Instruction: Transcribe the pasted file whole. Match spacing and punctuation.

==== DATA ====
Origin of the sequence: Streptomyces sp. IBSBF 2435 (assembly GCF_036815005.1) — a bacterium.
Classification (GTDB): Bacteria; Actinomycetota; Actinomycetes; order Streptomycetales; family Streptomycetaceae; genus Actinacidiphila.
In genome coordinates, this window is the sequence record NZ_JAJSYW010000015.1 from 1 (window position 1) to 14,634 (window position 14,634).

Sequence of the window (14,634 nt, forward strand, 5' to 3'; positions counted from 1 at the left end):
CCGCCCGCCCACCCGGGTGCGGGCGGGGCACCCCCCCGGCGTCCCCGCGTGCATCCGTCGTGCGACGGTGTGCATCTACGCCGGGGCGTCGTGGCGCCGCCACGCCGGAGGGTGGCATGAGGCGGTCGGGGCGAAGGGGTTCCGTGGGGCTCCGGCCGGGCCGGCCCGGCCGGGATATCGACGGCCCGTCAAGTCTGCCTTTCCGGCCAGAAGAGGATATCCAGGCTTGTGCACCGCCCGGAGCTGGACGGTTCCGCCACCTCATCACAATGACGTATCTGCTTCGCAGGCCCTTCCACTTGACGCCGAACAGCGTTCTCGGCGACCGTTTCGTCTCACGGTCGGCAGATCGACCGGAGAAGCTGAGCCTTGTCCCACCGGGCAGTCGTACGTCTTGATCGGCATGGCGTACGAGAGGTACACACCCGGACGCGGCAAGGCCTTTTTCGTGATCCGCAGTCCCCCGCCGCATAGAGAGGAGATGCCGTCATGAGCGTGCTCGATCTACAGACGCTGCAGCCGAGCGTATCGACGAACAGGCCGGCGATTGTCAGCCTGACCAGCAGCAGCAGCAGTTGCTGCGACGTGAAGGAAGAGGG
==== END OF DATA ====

Origin of the sequence: Streptomyces sp. IBSBF 2435 (assembly GCF_036815005.1) — a bacterium.
Classification (GTDB): Bacteria; Actinomycetota; Actinomycetes; order Streptomycetales; family Streptomycetaceae; genus Actinacidiphila.
In genome coordinates, this window is the sequence record NZ_JAJSYW010000015.1 from 1 (window position 1) to 14,634 (window position 14,634).

Sequence of the window (14,634 nt, forward strand, 5' to 3'; positions counted from 1 at the left end):
CCGCCCGCCCACCCGGGTGCGGGCGGGGCACCCCCCCGGCGTCCCCGCGTGCATCCGTCGTGCGACGGTGTGCATCTACGCCGGGGCGTCGTGGCGCCGCCACGCCGGAGGGTGGCATGAGGCGGTCGGGGCGAAGGGGTTCCGTGGGGCTCCGGCCGGGCCGGCCCGGCCGGGATATCGACGGCCCGTCAAGTCTGCCTTTCCGGCCAGAAGAGGATATCCAGGCTTGTGCACCGCCCGGAGCTGGACGGTTCCGCCACCTCATCACAATGACGTATCTGCTTCGCAGGCCCTTCCACTTGACGCCGAACAGCGTTCTCGGCGACCGTTTCGTCTCACGGTCGGCAGATCGACCGGAGAAGCTGAGCCTTGTCCCACCGGGCAGTCGTACGTCTTGATCGGCATGGCGTACGAGAGGTACACACCCGGACGCGGCAAGGCCTTTTTCGTGATCCGCAGTCCCCCGCCGCATAGAGAGGAGATGCCGTCATGAGCGTGCTCGATCTACAGACGCTGCAGCCGAGCGTATCGACGAACAGGCCGGCGATTGTCAGCCTGACCAGCAGCAGCAGCAGTTGCTGCGACGTGAAGGAAGAGGG